Letters, March 12

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    In forest thinning debate, facts matter

    George Wuerthner gets the prize for biggest stretch with his analogy “thinning is just like medieval doctors bleeding their patients.” But he is just getting warmed up.

    He moves right along, hits the usual points, tries to conflate thinning and logging. He even uses the term “thinning/logging” as if they were the same thing. He can be forgiven for this; he is from out of town. If he were local he would know that most of our thinnings are skinny, half-dead fir poles that are barely worth cutting for firewood.

    He pronounces that:

    “High winds blow fire through thinned stands and usually transport burning embers far beyond a fire front. Any fuel reductions are easily circumvented.”

    “Fuel reductions” have enabled firefighters to stop wildfires all over the West. Scientists have documented these events in peer-reviewed papers published by universities and experiment stations.

    Weurthner claims that the Camp fire in Paradise, California, proves that fuels don’t matter. He claims that previous wildfires near Paradise were “fuel reductions” and that therefore fuels don’t matter. This distortion of fuel dynamics is not helpful. Fuel loading and arrangement is a complex topic. To use just one local example, places that burned at high severity may become brushy snag patches, a fuel type that re-burns repeatedly. Just Google the Biscuit fire if you don’t believe it. Fuels matter.

    We need facts and data to address the very complex problem of wildfires in a warming Northwest. Bumper-sticker solutions will not successfully address our wildfire problems.

    Rich Fairbanks


    Preserve past, create affordable housing

    Southern Oregon values its history. We need high wage jobs and affordable housing. Daily we face threats to our quality of life and the historic buildings that help support it. We can protect and invest in our history to create construction jobs, keep existing, affordable, housing, or we can watch it crumble, destroying our heritage and clogging the landfill.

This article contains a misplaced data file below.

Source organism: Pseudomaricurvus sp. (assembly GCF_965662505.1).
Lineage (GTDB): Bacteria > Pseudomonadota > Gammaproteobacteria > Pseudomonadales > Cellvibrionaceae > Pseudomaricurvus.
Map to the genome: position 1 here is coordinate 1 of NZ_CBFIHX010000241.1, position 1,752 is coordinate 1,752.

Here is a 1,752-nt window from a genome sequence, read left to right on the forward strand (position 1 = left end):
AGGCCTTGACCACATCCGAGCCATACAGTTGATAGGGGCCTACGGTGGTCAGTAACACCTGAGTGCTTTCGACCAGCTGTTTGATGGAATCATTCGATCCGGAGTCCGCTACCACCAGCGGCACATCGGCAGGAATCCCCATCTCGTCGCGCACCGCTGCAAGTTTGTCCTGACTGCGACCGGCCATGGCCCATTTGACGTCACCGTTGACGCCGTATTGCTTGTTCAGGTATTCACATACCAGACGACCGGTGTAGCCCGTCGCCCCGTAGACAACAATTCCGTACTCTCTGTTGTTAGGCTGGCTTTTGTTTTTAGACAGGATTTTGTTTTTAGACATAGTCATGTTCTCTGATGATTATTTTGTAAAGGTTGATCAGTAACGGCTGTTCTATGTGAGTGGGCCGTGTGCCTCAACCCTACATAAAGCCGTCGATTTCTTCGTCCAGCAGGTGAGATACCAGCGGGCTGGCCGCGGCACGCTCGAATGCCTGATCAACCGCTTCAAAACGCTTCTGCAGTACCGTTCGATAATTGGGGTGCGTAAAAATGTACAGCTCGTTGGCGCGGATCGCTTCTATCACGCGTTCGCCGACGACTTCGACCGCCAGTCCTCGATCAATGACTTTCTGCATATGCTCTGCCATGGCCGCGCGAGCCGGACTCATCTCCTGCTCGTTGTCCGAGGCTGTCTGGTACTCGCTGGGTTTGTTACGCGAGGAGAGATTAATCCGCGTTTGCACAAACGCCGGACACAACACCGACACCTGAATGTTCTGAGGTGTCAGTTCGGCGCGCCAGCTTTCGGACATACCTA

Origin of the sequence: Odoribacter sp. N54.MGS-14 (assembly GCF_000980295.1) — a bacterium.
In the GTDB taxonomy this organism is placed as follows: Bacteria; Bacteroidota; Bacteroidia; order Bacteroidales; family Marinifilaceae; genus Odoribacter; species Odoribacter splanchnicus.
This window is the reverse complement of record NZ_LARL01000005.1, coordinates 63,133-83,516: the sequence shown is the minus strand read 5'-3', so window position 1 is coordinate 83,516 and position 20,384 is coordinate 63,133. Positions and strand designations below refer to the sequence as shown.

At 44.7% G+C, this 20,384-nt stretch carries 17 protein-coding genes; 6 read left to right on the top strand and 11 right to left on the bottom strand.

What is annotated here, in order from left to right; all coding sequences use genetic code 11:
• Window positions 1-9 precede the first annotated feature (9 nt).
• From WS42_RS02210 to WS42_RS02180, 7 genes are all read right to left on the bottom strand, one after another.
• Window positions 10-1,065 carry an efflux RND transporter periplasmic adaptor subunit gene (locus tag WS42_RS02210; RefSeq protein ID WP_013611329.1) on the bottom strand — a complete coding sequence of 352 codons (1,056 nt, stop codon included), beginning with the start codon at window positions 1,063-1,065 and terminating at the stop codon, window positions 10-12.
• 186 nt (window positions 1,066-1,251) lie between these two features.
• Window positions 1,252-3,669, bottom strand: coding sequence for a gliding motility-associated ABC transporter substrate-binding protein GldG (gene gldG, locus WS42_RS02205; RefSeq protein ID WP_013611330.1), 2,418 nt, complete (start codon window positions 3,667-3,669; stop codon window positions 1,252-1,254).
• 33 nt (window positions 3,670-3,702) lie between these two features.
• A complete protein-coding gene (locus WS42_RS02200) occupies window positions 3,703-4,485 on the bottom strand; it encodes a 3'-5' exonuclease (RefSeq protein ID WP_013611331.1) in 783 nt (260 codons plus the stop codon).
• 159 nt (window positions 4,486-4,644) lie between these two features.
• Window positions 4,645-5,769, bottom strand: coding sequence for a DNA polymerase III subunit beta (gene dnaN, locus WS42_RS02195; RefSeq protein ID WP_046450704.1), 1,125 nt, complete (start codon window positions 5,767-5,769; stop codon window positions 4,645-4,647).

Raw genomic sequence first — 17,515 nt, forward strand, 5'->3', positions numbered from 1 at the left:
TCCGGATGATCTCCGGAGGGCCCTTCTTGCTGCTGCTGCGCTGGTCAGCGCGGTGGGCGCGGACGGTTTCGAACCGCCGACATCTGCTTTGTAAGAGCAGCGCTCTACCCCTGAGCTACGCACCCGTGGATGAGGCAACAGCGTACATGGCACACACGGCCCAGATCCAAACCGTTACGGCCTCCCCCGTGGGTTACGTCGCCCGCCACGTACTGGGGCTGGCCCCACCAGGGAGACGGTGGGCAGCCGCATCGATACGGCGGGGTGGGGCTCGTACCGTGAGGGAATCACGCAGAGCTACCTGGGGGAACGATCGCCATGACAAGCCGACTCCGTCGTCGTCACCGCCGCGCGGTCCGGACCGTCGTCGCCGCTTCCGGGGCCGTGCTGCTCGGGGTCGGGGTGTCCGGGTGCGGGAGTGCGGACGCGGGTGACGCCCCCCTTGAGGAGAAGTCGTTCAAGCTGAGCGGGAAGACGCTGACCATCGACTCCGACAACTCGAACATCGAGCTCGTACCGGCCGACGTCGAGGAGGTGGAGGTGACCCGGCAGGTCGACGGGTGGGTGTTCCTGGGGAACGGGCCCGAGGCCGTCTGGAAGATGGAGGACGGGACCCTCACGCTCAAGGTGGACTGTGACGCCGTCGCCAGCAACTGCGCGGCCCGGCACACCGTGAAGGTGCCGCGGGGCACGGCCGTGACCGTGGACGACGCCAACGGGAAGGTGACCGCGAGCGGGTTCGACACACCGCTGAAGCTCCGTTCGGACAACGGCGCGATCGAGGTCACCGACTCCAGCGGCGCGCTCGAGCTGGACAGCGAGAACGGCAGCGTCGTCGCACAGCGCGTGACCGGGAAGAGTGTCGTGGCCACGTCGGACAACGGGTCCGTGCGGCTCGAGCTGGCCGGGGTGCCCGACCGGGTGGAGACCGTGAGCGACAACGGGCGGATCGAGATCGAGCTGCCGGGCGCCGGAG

There are two bills in the Oregon Senate that assertively address these issues.

    SB 927, the Public Participation in Preservation Act, gives the public a voice in decisions about historic designations. By including the public, we can work together as a community to preserve our main streets and historic neighborhoods and create jobs. We can build our economy, support business and create new housing in upper floors while reducing waste. SB 927 returns the authority to designate historic places to elected government that know their communities.

    A related bill, SB 929, the Preservation, Housing and Seismic Safety Act, provides support for restoration and seismic upgrades. It uses tax credits to support property owners making improvements that keep historic buildings standing, habitable and productive. It’s a program already adopted in 30 other states and it’s time Oregon did the same. Ppriority will be available to projects that create housing and a dedicated 30 percent of the total funding can only be used in designated rural areas to create opportunity.

    We’ve all seen the benefit when a historic building is restored. Look at Jacksonville, Medford, Ashland and Grants Pass. Beloved Southern Oregon projects, from the Ashland Springs Hotel to the Holly Theatre, the Butte Creek Mill and many more help define our communities. These two bills will support similar work statewide. Please contact your legislator and ask them to support SB 927 and SB 929. We’ll all benefit!

    George Kramer


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